Whether you are a weekend warrior or a semi-pro athlete, sports are one of our favorite pastimes. When you find yourself sidelined with an injury, it’s hard to see your way back to full function. Any injury that happens while engaging in a sport from running to badminton is, by definition, a sports injury. The question becomes, how do you treat it?
Old Injuries vs New Injuries
One of the first questions any medical professional will ask is, “When did this happen?” Your response will determine your available treatment options. For example, your ankle injury during touch football last weekend will not have the same treatment as an ankle injury that happened 10 years ago. Why?
Your body has an incredible internal repair shop, capable of healing most injuries on its own, with a little assistance. When a sports injury is ignored, rather than strategically treated, you risk the build-up of scar tissue in place of healthy tissue. This thick, fibrous tissue is less flexible than its healthy counterpart and often limits a person’s range of motion.
Adhesions are bands of scar tissue that cause tissues to stick together. When an adhesion forms, the only way to separate the two tissues is to break the adhesion. This process is a painful one regardless of whether it is done accidentally as you move or intentionally by a medical professional.
Unless a tendon is involved, new injuries do not usually impact the strength of a muscle immediately. Older injuries, on the other hand, are often accompanied by muscle atrophy from a lack of use.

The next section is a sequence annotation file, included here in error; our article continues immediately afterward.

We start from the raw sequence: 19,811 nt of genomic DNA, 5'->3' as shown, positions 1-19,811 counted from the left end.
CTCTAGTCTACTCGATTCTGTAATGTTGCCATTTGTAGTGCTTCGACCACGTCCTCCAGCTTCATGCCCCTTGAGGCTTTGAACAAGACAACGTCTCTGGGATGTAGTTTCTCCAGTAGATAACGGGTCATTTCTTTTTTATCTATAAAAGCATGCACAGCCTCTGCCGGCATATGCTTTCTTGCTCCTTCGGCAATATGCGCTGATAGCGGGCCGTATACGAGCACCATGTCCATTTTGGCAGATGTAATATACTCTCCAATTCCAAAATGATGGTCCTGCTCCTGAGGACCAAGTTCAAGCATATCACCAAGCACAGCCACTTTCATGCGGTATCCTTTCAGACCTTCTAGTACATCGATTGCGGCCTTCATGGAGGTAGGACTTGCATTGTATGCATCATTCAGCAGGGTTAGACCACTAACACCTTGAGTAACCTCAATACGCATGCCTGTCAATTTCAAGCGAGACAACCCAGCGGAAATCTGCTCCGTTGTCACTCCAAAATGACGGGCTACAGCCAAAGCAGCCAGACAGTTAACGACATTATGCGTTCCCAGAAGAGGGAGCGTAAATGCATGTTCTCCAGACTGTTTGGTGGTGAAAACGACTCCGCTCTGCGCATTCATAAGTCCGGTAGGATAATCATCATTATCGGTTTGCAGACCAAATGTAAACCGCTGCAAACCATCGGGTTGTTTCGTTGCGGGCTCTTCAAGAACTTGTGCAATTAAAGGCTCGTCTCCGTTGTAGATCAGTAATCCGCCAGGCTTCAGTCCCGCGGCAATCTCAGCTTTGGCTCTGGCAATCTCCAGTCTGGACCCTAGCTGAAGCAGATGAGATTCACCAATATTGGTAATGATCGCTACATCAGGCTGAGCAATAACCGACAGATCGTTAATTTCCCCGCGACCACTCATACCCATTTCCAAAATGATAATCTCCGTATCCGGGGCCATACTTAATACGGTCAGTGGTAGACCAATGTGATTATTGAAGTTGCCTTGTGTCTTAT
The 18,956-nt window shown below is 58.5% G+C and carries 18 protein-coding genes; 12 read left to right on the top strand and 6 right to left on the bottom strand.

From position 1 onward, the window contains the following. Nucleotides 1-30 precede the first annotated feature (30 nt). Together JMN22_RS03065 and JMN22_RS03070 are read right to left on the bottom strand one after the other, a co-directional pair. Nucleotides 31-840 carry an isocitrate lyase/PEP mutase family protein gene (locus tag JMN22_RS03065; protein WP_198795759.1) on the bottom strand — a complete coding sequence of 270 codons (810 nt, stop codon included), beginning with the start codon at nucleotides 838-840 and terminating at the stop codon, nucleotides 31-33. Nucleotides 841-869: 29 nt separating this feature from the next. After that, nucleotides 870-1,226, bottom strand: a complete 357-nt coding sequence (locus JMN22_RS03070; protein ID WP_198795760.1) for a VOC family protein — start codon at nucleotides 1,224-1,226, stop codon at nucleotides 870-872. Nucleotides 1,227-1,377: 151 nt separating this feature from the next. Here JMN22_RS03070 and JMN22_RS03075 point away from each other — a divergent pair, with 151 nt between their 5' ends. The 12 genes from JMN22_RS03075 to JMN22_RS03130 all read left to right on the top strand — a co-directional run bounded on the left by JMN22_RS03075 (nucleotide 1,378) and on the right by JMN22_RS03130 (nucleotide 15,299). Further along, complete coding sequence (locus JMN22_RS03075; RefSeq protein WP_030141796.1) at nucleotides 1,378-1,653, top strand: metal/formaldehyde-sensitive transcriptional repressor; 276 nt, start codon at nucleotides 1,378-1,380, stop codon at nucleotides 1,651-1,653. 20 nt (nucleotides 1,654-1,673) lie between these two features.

Best Treatments for Sports Injuries
Fortunately, several treatment options do not differentiate between old and new injuries.
While chiropractic care makes sense to a lot of people who have back injuries, it’s often discounted for injuries in other parts of the body. The truth is, chiropractic care encompasses more than just spinal alignment. Modalities like electrical stimulation, cervical and spinal decompression therapy, and kinesiotaping can relieve pain while treating the injury itself.
Acupuncture has been proven to relieve pain, speed healing, and improve the body’s ability to heal itself. Thin, small needles are inserted below the surface of the skin and target specific channels of the body to reduce pain, swelling, and inflammation after an injury.
Yes, massage feels great, but it has also been shown to speed the healing process along. It also encourages blood flow, reduces swelling in the surrounding tissues, and helps reduce the likelihood of muscle atrophy.
Whether your sports injury is old or new, Pure Wellness can give you a treatment plan that will have you up and at ’em in no time. Call today or schedule your consultation online to find out more.